Jeff Herman, lawyer for Michael Egan, the young man who has accused Bryan Singer of sexual assault, has filed suit against three other Hollywood executives. But could Herman be damaging his client’s case, naming and shaming the accused in front of the cameras?
Nothing in Hollywood reverberates like a sex scandal; still more when it involves a big-name star or director. Throw in homosexuality, pool parties with nudity and lashings of alcohol and possibly drugs, and the suggestion of coercive, underage sex, and the circling media and legal vultures increase exponentially in number. When X-Men director Bryan Singer was named as the defendant in a federal civil lawsuit for sexually abusing a then-17-year-old boy, the accusation was met with widespread shock and confusion.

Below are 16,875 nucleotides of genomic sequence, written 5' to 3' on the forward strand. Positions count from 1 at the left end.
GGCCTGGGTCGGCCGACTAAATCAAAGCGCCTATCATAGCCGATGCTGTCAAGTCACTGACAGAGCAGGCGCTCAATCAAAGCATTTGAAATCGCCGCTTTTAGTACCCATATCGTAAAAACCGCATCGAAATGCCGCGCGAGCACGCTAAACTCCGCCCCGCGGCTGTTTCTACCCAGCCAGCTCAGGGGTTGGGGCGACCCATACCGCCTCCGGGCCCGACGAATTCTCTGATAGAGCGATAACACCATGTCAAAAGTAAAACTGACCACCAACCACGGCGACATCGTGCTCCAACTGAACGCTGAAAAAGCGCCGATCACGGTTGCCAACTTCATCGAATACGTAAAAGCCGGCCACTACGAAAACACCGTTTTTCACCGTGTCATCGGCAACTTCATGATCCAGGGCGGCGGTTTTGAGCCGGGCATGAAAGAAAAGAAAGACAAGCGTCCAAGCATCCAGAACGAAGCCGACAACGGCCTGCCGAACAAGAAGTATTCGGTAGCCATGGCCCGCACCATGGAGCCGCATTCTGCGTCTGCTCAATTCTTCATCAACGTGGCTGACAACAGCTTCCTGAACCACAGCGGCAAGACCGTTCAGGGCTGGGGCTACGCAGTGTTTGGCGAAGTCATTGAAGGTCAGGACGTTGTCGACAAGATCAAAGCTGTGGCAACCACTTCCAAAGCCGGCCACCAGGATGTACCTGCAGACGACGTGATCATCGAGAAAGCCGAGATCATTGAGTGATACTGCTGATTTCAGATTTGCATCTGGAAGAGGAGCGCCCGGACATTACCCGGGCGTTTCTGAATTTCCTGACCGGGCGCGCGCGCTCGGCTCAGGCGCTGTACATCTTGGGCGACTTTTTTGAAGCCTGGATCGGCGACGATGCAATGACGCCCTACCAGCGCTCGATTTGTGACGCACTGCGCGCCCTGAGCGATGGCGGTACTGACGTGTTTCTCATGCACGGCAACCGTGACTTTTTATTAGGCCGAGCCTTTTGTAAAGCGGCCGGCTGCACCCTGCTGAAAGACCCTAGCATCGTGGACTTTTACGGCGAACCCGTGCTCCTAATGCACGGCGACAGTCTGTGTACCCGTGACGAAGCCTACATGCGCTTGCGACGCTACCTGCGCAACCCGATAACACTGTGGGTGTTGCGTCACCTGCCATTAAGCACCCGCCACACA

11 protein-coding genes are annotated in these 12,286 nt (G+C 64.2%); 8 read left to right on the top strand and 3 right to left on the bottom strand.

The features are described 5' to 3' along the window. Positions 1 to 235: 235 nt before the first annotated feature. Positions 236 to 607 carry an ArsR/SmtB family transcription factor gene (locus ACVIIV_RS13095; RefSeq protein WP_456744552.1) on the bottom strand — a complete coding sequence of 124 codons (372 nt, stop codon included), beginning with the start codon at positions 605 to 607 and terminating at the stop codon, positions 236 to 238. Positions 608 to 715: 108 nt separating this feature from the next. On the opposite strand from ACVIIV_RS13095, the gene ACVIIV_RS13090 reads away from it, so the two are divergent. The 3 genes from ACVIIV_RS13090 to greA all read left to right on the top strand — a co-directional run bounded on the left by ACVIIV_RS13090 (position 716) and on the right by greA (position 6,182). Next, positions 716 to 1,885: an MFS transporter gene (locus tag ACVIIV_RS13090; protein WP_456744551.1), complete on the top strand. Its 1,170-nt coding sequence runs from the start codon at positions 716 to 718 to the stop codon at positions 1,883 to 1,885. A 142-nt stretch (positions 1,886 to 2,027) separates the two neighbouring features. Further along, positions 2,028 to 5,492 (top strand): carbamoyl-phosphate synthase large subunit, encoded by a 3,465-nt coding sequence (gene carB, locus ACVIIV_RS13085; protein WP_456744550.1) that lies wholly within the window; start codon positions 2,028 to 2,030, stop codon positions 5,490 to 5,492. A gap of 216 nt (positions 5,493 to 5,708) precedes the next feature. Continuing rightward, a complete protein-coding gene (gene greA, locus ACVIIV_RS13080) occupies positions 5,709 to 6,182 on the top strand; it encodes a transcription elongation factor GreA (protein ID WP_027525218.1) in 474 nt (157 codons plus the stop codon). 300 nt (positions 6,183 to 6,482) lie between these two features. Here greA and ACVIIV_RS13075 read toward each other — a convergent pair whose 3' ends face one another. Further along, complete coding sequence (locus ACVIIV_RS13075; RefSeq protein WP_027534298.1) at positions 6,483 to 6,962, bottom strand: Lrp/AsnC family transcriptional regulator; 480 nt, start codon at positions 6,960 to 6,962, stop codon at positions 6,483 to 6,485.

Daily Beast editor-in-chief John Avlon dissects the story of Miller, a 'nightmare image' of 'hate groups nestled in the heartland' who went on a Kansas killing spree on Sunday.
Lots of people compare the opposition to gay marriage and the resistance to interracial relationships. It’s a flawed analogy. Here’s why.